Left ventricle is better suited to be the systemic ventricle therefore
arterial switch operation is best. This could be done in infants less than
2 weeks with an intact ventricular septum or infants within the first 2-3
months of age with a ventricular septal defect.
The left ventricle should be at or close to the systemic pressure to
withstand becoming the systemic ventricle after the arterial switch
operation. Patients with significant left ventricular outflow tract
obstruction (anatomic) with VSD may be better candidates for a Rastelli
Patients with severe right ventricular hypoplasia secondary to AV canal
defect and tricuspid valve anomalies will be better candidates for the
Main pulmonary artery banding is employed in patients with multiple
VSD’s or to prepare the left ventricle in older children for the
arterial switch operation.
The Mustard and Senning procedures were commonly performed ten years
ago. In the Mustard procedure the baffling of the atrium is done with
precordium or prosthetic material and the Senning procedure made of
material are used to baffle the atrium.
Conversion of atrial switch procedure to arterial switch procedure will
require that the MPA is banded first for a period of time until the left
ventricle is able to tolerate the systemic pressure. In the past,
palliative atrial switch procedure could be performed in patients with
d-TGA with VSD and pulmonary vascular obstructive disease to lessen the
extent of cyanosis.
Complications of atrial switch procedure:
1. Rhythm problems: All patients after 15 years have abnormal rhythms.
Twenty-five per cent
(25%) have disorders of the SA node and 1% per year develop late sudden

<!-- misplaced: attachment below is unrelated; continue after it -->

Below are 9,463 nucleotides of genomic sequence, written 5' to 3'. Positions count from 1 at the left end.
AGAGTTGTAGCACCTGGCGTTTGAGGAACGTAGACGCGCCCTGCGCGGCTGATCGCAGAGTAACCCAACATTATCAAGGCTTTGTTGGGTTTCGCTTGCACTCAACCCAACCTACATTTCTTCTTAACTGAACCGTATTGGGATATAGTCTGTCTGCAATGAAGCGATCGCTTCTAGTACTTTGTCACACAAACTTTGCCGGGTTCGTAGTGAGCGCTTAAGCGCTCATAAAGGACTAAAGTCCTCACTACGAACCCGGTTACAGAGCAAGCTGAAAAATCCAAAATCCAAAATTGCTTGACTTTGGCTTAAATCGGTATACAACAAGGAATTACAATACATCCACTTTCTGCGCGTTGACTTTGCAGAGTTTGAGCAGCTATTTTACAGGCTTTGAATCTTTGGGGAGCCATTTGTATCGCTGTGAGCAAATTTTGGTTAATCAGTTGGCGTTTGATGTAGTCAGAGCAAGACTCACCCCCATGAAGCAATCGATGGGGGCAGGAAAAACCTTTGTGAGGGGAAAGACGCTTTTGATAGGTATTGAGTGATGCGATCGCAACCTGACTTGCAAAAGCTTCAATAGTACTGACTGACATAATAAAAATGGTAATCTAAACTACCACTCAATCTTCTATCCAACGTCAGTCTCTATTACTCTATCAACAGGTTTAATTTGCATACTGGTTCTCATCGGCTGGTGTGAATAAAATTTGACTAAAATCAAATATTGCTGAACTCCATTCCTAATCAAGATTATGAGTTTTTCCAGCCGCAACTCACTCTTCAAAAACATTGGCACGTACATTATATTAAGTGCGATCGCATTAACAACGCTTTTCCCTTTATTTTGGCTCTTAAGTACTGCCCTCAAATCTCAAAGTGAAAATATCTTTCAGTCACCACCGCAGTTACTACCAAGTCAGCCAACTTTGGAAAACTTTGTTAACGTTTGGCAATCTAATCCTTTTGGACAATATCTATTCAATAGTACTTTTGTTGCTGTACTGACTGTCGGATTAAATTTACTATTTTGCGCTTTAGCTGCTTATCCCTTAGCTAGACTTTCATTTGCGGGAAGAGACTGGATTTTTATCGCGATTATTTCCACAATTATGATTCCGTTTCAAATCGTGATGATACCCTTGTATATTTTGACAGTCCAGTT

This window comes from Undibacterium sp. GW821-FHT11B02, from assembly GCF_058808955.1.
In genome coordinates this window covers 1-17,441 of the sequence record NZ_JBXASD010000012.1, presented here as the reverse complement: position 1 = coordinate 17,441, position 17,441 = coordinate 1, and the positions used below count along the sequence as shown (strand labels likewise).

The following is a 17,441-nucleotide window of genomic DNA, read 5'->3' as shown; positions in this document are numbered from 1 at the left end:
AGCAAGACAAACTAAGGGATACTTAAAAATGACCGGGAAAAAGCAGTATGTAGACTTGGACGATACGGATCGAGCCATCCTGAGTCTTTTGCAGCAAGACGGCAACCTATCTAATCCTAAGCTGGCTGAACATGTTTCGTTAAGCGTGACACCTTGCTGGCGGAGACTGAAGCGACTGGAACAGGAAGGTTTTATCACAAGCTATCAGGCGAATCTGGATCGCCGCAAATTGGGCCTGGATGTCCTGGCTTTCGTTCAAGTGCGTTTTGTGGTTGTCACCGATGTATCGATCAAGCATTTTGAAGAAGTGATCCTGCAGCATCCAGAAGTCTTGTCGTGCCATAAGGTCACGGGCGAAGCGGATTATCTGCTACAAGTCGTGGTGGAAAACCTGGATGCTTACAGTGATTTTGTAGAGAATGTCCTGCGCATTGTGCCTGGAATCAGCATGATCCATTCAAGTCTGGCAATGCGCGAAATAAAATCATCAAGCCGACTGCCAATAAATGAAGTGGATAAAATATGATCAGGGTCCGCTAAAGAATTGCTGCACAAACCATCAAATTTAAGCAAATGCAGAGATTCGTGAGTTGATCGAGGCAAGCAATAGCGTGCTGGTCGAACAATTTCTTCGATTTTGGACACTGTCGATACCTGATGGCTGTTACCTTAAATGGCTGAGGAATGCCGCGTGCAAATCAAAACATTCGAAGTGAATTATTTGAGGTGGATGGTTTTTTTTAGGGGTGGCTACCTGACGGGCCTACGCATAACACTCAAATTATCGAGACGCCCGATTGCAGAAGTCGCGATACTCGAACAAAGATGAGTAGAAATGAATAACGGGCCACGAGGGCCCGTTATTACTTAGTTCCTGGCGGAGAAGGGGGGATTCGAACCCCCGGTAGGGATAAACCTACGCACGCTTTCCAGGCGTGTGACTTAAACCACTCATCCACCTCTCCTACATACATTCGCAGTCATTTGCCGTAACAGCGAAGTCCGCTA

Tricuspid regurgitation: Frequent with VSD closure done through the
tricuspid valve. This is not well tolerated unlike VSD closure without
Right (systemic) ventricular failure: This occurs because the right
ventricle is performing the job of the left ventricle in addition to
possible tricuspid regurgitation.
Complete AV block: This would require a pacemaker.
CNS abnormalities is hard on those with prolonged cyanosis or IV
manipulations, for example, cardiac catheterization which may result in
emboli to the central nervous systemic from the venous circulation. As
many as 10% of the population, particularly in the past developed a lower
IQ and motor development delay.
Patients with d-TGA and intact ventricular septum with left ventricular
outflow tract obstruction. The left ventricular outflow tract obstruction
is usually dynamic and results after the arterial switch operation. Those
with anatomical LVOT obstruction can benefit from atrial switch and LVOT
d-TGA with coarctation of the aorta. This is rare and usually
associated with patients who also have VSD. There will be increased
pulmonary blood flow in these patients due to the high systemic vascular
resistance secondary to the coarctation resulting in congestive heart
failure. Management is staged usually by fixing the coarctation first and
then performing an arterial switch operation. Occasionally both could be
performed through an anterior mid-sternotomy.
d-TGA with pulmonary stenosis or pulmonary atresia. This pulmonary
stenosis can be relieved without damage to the pulmonary valve in arterial
switch operation is preferred. However, if the pulmonary stenosis is
severe then if there is a VSD the Rastelli procedure could be performed
and if there is no VSD or if the VSD is muscular than an atrial switch and
relief pulmonary stenosis could be performed. Pulmonary atresia